Patrick highlights recent unacceptable behavior on the part of AP over at Making Light. He makes some excellent points about how restrictive and ridiculous this sort of attempt at strong-arming individuals can be. A core principle of copyright law is the role of “fair use” to allow others to provide feedback, response, analysis, and commentary on a given work or material, since copyright law itself is provided as an incentive to promote scientific and cultural advancement. A blogger referencing (e.g. linking to the article, quoting specific passages, or re-summarizing/restating the basis of the article) a work clearly falls within this principle, on several fronts.
I will concede such cases as where the majority or entirety of the article is quoted, in particular in situations where it is done so without commentary, but that’s not what’s being discussed, here. What’s happening in THIS circumstance is pure, unbridled greed, without even a nod to the law as it stands.
Notwithstanding the provisions of sections 106 and 106A, the fair use of a copyrighted work, including such use by reproduction in copies or phonorecords or by any other means specified by that section, for purposes such as criticism, comment, news reporting, teaching (including multiple copies for classroom use), scholarship, or research, is not an infringement of copyright. In determining whether the use made of a work in any particular case is a fair use the factors to be considered shall include â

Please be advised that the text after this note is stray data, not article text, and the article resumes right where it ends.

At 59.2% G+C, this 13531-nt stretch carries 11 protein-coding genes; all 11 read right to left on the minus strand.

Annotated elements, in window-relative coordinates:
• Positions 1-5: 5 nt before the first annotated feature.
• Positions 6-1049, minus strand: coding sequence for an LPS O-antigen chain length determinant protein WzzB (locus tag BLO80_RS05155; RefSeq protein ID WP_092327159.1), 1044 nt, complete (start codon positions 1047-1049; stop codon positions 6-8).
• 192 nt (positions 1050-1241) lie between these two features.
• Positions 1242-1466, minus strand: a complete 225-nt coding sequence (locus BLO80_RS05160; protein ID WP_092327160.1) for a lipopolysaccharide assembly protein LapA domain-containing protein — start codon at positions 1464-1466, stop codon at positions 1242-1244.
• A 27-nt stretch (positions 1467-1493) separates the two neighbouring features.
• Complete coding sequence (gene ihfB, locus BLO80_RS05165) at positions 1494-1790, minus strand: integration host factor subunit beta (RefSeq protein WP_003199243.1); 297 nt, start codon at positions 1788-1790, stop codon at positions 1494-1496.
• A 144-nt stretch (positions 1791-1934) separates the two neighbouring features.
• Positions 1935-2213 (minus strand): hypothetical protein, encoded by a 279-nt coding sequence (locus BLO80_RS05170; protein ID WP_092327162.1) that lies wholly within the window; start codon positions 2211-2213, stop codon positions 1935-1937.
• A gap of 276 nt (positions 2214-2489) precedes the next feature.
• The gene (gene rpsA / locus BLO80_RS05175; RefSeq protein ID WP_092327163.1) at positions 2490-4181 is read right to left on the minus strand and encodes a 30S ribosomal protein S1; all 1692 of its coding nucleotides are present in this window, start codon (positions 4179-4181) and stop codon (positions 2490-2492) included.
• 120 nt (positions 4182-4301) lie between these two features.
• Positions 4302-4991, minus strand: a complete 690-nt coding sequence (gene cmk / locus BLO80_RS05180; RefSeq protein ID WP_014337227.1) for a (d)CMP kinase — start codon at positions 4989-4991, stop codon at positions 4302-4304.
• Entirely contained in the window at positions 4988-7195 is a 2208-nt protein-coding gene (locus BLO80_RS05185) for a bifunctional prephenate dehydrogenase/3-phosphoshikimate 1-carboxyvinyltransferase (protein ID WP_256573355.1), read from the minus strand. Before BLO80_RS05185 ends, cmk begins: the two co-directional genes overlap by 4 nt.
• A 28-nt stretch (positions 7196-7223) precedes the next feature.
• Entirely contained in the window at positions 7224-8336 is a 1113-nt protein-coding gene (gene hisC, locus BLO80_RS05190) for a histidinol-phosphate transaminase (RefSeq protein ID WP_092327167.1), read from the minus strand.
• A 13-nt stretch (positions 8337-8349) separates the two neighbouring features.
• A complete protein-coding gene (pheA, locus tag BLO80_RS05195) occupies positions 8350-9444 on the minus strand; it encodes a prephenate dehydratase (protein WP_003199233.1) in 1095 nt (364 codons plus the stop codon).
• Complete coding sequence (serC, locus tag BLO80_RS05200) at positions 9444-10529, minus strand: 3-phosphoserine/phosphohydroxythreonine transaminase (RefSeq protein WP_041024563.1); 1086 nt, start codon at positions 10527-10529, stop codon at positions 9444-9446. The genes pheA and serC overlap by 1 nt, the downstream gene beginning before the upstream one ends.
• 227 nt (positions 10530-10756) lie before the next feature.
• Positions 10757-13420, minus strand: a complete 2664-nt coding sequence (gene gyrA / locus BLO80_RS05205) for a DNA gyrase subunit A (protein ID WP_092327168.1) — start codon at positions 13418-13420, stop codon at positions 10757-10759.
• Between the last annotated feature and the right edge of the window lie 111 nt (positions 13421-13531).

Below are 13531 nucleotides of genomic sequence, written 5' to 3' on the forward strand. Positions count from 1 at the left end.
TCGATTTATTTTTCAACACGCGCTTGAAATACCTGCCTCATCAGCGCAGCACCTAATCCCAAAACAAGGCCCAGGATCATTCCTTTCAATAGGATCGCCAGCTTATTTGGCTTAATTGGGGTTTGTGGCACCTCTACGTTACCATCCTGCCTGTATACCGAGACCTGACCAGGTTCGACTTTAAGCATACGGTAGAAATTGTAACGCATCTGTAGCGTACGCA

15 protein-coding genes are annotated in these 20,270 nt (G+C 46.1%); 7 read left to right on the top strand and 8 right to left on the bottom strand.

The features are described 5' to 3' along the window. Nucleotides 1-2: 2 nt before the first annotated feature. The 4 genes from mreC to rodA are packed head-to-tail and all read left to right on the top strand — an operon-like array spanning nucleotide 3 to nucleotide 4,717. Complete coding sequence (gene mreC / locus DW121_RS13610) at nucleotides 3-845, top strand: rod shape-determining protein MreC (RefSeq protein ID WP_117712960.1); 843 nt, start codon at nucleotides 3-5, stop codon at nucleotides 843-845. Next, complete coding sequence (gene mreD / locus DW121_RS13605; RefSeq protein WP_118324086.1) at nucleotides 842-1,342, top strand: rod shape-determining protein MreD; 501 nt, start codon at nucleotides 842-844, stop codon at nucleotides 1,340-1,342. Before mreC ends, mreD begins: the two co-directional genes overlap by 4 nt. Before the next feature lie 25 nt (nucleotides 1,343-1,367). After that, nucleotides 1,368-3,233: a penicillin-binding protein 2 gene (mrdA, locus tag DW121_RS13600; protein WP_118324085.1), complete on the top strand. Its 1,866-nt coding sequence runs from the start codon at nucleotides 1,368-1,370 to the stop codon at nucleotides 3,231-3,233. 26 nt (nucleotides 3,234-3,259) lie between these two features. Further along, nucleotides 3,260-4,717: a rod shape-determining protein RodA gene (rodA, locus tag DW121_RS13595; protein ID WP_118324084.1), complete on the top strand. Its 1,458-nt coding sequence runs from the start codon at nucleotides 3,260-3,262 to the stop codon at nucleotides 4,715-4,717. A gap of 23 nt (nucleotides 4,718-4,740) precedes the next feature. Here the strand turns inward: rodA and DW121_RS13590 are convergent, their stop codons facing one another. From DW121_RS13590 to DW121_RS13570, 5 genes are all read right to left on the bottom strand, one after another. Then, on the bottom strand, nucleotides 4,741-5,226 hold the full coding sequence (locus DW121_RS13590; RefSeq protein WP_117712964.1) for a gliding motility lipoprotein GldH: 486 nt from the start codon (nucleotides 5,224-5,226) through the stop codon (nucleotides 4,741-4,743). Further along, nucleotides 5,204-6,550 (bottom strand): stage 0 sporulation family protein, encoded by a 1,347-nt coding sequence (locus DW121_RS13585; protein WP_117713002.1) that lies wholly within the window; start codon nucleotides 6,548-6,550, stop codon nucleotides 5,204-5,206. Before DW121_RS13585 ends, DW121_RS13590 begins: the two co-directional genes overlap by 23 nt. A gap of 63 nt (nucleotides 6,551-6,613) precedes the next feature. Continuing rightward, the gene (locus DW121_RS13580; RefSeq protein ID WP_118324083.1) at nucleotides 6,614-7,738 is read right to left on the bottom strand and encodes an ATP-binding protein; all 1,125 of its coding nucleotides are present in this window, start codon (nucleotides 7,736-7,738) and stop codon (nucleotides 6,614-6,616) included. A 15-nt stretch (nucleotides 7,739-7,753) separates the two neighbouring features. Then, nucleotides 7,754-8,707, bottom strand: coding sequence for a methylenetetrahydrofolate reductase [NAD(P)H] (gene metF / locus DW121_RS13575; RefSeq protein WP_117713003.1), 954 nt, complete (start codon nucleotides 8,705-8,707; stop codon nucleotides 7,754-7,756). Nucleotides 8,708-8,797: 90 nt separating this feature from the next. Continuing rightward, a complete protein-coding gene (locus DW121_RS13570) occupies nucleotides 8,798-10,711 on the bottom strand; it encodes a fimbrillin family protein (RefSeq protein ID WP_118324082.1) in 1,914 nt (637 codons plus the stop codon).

(1) the purpose and character of the use, including whether such use is of a commercial nature or is for nonprofit educational purposes;
(2) the nature of the copyrighted work;
(3) the amount and substantiality of the portion used in relation to the copyrighted work as a whole; and
(4) the effect of the use upon the potential market for or value of the copyrighted work.
The fact that a work is unpublished shall not itself bar a finding of fair use if such finding is made upon consideration of all the above factors. (Copyright Act of 1976, 17 U.S.C. Â§ 107)